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Turns out Free State High School students won’t need to make up as much time as originally thought.
Earlier this month, Lawrence school district administrators calculated that the school’s more than 1,500 students would need to receive another 289 minutes — that’s 4.81 hours — of instruction to account for a day of classes lost Dec. 1, when the school was evacuated just before classes were to begin after the discovery of a handwritten bomb threat taped to the front door.
A subsequent “thorough examination” of the high school schedule revealed that students would need to make up only another 239 minutes to meet the state’s requirements for completing a year of school.
On Thursday, the district released its revised schedule for Free State for the coming semester. Classes on “Block” Wednesdays and “Block” and “Assembly” Thursdays — excluding “zero hour” classes Wednesday mornings — will be extended by five minutes each up until Spring Break. The changes will give students 245 minutes of makeup instructional time.
Do the math, and that’s six minutes to spare.
With the 2012 session of the Kansas Legislature set to begin in January, education employees, supporters, observers and others will keep watchful eyes on the fate of Gov. Sam Brownback’s plan for overhauling the state’s financing formula for schools.
The plan would take effect for the 2013-14 school year, and give individual districts the chance to increase local spending — in effect, by eliminating the existing cap on each district’s Local Option Budget.
Word is that districts wouldn’t need to secure public approval before increasing the amount of money collected — by increasing the rate of property taxes paid — at the local level for operations and other spending.
But any decision to boost such spending would need to come from an elected school board. And any such decision by a local school board could be challenged by a protest petition, one signed by a qualified number of registered voters in a particular district calling for the tax not to be raised.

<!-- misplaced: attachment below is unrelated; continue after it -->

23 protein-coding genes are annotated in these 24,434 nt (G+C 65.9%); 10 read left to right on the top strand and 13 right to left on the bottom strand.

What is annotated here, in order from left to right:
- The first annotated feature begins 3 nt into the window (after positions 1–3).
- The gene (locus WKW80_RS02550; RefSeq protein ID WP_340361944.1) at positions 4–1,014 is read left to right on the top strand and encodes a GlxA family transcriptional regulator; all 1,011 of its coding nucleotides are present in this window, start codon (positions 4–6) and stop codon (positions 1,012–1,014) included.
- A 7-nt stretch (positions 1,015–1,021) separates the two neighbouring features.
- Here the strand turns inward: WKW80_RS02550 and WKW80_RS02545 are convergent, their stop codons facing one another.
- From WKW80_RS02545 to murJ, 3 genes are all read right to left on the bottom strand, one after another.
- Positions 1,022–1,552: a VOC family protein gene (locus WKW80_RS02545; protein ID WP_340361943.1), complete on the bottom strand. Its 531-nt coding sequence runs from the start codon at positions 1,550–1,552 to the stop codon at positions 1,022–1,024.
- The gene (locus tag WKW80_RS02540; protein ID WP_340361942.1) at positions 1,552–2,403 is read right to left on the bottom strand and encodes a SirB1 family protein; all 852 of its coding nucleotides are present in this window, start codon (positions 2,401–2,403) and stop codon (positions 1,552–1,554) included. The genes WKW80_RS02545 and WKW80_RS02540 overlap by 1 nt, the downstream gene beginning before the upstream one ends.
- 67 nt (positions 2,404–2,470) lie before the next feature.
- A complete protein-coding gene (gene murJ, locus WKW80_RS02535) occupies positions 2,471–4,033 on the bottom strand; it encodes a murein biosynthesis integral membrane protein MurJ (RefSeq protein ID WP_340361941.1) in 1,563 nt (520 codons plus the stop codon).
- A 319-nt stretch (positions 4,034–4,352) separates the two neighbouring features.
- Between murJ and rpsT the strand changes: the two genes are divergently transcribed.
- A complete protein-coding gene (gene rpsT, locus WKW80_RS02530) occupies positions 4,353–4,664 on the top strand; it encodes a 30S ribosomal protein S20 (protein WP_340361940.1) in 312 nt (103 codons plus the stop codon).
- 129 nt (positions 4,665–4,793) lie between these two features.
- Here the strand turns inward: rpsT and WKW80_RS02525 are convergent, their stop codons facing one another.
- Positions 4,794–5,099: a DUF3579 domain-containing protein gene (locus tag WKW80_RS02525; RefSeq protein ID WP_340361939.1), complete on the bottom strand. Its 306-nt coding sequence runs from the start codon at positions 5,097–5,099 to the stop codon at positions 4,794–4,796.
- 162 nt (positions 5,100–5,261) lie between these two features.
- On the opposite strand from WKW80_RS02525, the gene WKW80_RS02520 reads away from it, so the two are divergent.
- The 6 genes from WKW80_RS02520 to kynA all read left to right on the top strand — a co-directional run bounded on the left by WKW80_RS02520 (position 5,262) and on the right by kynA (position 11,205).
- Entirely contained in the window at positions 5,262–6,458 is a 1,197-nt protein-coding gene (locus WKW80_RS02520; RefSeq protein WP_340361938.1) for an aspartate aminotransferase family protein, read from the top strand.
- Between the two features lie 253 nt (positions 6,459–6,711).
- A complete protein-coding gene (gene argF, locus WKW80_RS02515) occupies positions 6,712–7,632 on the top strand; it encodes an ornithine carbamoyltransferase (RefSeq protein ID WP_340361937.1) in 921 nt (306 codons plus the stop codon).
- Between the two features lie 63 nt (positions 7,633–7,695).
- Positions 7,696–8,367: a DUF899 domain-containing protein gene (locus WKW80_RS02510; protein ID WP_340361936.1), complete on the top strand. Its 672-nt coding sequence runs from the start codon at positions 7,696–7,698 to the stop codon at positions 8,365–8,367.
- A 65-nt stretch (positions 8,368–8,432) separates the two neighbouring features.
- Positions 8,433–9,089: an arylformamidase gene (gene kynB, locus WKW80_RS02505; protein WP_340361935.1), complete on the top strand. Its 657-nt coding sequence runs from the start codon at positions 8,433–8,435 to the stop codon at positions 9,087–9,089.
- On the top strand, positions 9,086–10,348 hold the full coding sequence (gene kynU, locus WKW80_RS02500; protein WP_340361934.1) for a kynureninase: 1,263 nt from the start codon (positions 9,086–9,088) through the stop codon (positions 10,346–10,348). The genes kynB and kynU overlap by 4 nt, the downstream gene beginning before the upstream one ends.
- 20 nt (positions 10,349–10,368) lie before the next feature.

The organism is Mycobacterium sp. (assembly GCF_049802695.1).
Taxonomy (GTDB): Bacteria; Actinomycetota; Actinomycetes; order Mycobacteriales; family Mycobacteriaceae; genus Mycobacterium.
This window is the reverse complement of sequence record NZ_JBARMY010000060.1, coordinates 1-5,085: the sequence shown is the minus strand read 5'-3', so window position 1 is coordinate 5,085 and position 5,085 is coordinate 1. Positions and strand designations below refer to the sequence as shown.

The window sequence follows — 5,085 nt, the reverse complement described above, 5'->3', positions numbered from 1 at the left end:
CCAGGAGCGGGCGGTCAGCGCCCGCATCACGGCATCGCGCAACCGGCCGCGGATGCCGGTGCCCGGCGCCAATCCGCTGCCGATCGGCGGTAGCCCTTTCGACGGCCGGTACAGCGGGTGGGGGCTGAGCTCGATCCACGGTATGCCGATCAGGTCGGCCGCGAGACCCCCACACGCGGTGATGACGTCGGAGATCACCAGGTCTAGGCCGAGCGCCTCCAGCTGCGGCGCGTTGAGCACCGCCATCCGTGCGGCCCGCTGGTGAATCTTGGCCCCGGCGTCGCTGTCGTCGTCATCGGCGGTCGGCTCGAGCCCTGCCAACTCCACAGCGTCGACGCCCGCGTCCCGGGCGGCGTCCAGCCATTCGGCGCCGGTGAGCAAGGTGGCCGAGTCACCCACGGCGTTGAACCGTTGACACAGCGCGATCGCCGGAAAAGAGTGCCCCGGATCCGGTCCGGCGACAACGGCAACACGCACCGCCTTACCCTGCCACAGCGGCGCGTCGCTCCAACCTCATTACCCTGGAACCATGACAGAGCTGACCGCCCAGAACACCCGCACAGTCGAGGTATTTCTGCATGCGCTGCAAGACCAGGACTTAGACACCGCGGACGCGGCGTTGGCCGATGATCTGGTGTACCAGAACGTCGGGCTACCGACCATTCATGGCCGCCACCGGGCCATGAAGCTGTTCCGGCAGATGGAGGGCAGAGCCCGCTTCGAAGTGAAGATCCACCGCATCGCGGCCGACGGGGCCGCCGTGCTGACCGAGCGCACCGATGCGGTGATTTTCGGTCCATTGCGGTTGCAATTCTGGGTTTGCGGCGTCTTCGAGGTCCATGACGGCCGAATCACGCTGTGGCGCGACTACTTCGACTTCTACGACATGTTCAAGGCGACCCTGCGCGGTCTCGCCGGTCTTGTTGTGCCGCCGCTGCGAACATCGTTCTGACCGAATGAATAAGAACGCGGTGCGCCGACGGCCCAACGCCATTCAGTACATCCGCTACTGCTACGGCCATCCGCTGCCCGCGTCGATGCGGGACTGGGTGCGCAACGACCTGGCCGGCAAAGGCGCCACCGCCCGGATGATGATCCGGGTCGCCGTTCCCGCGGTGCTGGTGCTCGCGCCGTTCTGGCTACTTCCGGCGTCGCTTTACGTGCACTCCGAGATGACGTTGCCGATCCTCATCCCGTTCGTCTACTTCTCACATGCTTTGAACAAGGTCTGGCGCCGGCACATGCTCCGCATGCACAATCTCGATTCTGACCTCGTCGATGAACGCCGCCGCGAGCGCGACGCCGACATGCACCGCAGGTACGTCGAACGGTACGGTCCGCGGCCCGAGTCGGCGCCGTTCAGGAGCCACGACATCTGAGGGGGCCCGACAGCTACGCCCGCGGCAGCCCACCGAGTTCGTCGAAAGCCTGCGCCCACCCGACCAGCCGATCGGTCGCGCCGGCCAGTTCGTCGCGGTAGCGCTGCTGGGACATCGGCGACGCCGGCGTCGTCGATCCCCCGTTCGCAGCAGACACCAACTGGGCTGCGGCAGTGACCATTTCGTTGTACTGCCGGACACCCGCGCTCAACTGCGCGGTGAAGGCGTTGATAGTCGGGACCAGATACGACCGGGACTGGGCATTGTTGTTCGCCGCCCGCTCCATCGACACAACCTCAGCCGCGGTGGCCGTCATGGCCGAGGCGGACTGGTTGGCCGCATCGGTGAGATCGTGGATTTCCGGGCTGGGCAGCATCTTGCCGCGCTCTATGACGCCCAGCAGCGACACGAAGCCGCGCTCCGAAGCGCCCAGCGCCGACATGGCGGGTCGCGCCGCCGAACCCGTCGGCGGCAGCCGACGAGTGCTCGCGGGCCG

The board then could choose to rescind the decision to boost taxes, or allow it to proceed to a public vote.
Rick Doll, superintendent of the Lawrence school district, said that many people would be following the governor’s plan as it makes its way through the legislative process. He suspects that it will face changes.
Whether the ability to raise taxes for operations — something that some districts have sought, but others have opposed because of concerns about equity statewide — will make it through the process and withstand any potential challenges in court, of course, remains to be seen.
Of course, there’s no certainty that the Lawrence school board would seek to increase property taxes for schools. And there’s no guarantee that voters would agree to any proposed increase, either through passive assent or an actual public vote.
“I’m not making any presumption that voters would approve that,” Doll said earlier this week. “We would have to be very, very careful about any increase in local taxes. … Any increase in the local effort, the board would have to be very careful about.”
The district already is mulling the possibility of proposing a bond issue that would finance millions of dollars in renovations, upgrades and even new construction for elementary schools, a prospect being discussed by members of the district’s Central and East Lawrence Elementary School Consolidation Working Group.
Group members include representatives from six schools already identified as candidates for consolidation: Cordley, Hillcrest, Kennedy, New York, Pinckney and Sunset Hill. All already have proposed scenarios for potential school closures and combinations; Cordley’s representatives, for example, envision possibilities for consolidating schools in eastern Lawrence but recommend against combining any schools in central Lawrence.
The group’s next meeting is 7 p.m. Monday at district headquarters, 110 McDonald Drive.
After another week of news and notes from the school scene, First Bell once again is going on break — call it Late Winter Recess. The next edition will be posted Jan. 10.
Thanks for reading in 2011, and I look forward to keeping the educational conversation going in the new year.